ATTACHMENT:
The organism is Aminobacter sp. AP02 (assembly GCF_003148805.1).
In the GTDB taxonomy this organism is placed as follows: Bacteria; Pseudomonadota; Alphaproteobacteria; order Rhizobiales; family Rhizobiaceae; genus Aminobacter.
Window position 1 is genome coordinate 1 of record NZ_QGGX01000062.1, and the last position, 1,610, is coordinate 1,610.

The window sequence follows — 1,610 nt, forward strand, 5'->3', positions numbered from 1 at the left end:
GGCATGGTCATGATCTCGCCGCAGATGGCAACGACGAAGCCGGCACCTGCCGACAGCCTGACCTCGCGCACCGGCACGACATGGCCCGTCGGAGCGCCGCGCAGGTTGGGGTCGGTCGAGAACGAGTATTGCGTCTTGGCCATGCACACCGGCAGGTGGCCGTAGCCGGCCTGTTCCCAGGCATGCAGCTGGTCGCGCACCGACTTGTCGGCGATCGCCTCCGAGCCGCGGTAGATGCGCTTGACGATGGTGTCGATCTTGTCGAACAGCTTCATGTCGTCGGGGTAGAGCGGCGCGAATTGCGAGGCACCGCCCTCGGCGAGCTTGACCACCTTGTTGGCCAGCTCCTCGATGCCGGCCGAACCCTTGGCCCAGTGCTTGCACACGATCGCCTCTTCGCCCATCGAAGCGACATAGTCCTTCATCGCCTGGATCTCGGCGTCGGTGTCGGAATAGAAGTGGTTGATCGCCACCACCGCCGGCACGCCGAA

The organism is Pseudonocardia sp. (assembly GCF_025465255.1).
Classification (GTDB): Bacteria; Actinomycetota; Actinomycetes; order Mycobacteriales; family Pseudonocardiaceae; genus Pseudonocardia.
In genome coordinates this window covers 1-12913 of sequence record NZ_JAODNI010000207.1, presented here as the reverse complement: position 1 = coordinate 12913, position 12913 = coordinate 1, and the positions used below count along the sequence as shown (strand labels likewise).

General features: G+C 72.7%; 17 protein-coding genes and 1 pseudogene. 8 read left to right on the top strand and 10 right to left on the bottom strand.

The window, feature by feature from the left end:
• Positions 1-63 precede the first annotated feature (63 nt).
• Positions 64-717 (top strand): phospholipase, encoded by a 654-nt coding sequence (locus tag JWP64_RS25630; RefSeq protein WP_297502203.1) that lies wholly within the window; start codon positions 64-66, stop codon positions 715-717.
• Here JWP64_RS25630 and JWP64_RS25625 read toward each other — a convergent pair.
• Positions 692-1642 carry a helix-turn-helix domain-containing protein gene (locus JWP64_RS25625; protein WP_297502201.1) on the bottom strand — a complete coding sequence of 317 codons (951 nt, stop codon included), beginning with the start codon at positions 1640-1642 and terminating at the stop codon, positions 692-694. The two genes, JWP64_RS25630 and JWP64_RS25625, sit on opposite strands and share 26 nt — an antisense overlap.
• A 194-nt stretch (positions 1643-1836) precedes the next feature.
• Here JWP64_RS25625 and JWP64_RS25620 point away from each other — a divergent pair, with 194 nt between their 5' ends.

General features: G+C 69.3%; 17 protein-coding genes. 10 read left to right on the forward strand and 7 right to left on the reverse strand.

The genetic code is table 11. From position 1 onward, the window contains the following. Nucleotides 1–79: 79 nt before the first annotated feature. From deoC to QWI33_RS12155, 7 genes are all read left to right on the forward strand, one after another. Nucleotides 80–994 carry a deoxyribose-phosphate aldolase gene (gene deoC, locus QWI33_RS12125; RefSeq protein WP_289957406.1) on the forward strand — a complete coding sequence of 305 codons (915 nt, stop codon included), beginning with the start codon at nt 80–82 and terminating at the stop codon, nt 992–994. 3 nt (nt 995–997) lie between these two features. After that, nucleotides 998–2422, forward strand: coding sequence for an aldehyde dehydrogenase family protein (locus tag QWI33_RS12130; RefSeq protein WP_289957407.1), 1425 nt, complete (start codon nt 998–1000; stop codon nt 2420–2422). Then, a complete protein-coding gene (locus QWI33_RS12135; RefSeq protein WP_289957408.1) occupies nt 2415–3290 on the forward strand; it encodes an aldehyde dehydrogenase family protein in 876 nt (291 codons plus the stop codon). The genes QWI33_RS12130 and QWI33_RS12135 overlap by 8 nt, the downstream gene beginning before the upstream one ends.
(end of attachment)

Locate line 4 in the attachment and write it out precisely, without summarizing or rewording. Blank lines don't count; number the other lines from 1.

The window sequence follows — 1,610 nt, forward strand, 5'->3', positions numbered from 1 at the left end: